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Available now on digital, the feature length debut from director Laura Moss, Birth/Rebirth is a modernised riff on a very familiar horror sub-genre (see your Re-Animator’s & Pet Sematary’s). It is a decent, suitably disturbing and grisly affair that certainly has its shocking moments and revels in its moral ambiguity. It is just a shame that it is held back by a repetitive structure, lack of tense escalation due to pacing and occasional tonal imbalance.


Birth/Rebirth sees a morgue technician successfully reanimate the body of a little girl, but to keep her breathing, she will need to harvest biological materials from pregnant women. When the girl's mother, a nurse, discovers her baby alive, they enter into a deal that forces them both down a dark path of no return.


As previously mentioned, resurrecting the dead is very familiar territory for the horror genre and whilst the execution here may be more subdued and grounded than the campy, schlock fuelled exaggeration of the 80’s, its realistic take on the evil scientist formula is suitably disturbing and the themes of motherhood and the distressing lengths people will go for their child are explored effectively. It’s just a shame that the film rarely escalates into full blown thrills and follows a sturdy if slow pace that certainly makes the 100 minutes noticeable.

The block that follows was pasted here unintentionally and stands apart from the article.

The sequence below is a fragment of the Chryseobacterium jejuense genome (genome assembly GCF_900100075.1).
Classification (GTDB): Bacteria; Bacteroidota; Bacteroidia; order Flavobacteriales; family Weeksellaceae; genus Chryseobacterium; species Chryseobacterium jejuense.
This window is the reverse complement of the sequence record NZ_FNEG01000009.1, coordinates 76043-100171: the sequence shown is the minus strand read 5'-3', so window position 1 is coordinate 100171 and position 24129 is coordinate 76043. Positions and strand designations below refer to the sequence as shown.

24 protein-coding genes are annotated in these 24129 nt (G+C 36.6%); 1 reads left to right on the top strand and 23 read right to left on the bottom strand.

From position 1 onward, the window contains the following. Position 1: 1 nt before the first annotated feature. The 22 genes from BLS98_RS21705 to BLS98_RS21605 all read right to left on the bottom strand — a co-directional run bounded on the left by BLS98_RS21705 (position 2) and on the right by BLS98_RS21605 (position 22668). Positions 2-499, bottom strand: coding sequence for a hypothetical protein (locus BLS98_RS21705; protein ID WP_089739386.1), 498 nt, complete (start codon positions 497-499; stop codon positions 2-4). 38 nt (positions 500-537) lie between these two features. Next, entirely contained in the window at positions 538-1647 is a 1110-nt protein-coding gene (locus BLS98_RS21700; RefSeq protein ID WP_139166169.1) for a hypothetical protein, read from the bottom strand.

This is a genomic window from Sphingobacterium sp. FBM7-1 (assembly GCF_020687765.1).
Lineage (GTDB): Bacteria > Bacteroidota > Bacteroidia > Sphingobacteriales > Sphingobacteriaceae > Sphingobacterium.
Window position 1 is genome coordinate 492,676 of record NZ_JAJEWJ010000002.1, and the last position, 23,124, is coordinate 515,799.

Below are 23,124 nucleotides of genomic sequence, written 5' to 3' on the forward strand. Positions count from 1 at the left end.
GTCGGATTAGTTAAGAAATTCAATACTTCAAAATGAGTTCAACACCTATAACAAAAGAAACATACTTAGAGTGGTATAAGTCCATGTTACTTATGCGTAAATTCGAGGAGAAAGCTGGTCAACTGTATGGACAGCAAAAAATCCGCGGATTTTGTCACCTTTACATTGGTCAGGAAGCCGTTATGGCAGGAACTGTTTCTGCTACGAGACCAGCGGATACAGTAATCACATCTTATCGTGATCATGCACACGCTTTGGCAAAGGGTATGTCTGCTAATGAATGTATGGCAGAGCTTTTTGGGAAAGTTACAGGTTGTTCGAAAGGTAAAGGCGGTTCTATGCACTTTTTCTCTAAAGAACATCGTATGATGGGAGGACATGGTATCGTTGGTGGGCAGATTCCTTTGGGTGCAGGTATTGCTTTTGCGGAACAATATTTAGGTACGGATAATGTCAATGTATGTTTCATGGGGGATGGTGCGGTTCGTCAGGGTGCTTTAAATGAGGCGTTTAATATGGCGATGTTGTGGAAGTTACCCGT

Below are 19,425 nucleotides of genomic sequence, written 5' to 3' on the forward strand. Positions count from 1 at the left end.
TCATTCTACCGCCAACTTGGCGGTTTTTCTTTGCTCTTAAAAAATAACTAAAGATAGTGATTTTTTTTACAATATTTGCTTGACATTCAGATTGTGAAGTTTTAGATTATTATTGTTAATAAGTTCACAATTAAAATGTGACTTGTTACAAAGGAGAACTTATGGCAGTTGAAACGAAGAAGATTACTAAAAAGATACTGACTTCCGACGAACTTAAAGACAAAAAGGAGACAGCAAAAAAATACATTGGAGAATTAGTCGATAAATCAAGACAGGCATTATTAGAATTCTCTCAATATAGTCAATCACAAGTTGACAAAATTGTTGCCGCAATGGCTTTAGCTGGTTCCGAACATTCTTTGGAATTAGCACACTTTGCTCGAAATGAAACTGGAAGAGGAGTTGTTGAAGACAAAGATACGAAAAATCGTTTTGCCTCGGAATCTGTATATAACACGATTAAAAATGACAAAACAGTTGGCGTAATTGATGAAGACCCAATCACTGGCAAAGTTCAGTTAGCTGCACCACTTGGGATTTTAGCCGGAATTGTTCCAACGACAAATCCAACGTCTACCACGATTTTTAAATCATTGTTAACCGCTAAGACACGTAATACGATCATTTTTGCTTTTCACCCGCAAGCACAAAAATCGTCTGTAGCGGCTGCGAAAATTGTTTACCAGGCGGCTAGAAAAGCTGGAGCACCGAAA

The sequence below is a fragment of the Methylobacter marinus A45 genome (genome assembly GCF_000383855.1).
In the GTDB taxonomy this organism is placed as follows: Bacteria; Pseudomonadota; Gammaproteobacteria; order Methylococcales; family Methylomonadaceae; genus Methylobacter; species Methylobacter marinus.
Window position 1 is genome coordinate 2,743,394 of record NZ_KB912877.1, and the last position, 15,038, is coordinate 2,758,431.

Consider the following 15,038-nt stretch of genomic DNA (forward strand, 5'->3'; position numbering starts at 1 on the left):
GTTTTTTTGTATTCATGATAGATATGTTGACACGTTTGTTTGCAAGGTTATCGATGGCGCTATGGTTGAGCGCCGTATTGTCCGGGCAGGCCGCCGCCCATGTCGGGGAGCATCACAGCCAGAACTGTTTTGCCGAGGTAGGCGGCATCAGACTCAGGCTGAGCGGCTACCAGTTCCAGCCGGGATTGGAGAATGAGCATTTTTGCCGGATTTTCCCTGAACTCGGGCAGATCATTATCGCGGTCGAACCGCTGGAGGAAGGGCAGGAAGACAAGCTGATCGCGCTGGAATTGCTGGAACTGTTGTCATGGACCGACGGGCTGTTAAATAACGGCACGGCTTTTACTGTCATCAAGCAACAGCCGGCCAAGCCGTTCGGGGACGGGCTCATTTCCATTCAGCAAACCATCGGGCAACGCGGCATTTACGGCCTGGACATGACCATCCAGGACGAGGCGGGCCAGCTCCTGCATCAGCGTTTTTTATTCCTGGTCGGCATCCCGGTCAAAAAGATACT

There are some suitably gnarly and stomach churning practical effects and props as well as effectively presented medically accurate squelchy bits. The film has a moody, sickly, clinical colour palette that adds a layer of discomfort to the proceedings. Both Judy Reyes (Scrubs) and Marin Ireland (Hell or High Water) give committed performances here, with the former’s love and hope for her daughter leading her to more reckless actions and the latter’s ghostly, creepy and obsessive need to experiment with life after death.

Birth/Rebirth is certainly worth a peek for genre fans, however I feel like it could have doubled down on some of its ideas and thrills. The sickly, clinical feel to the film is palpable and the leads are very good, however the pacing, repetitive presentation and tonal swings don’t always land.


Rating Birth/Rebirth


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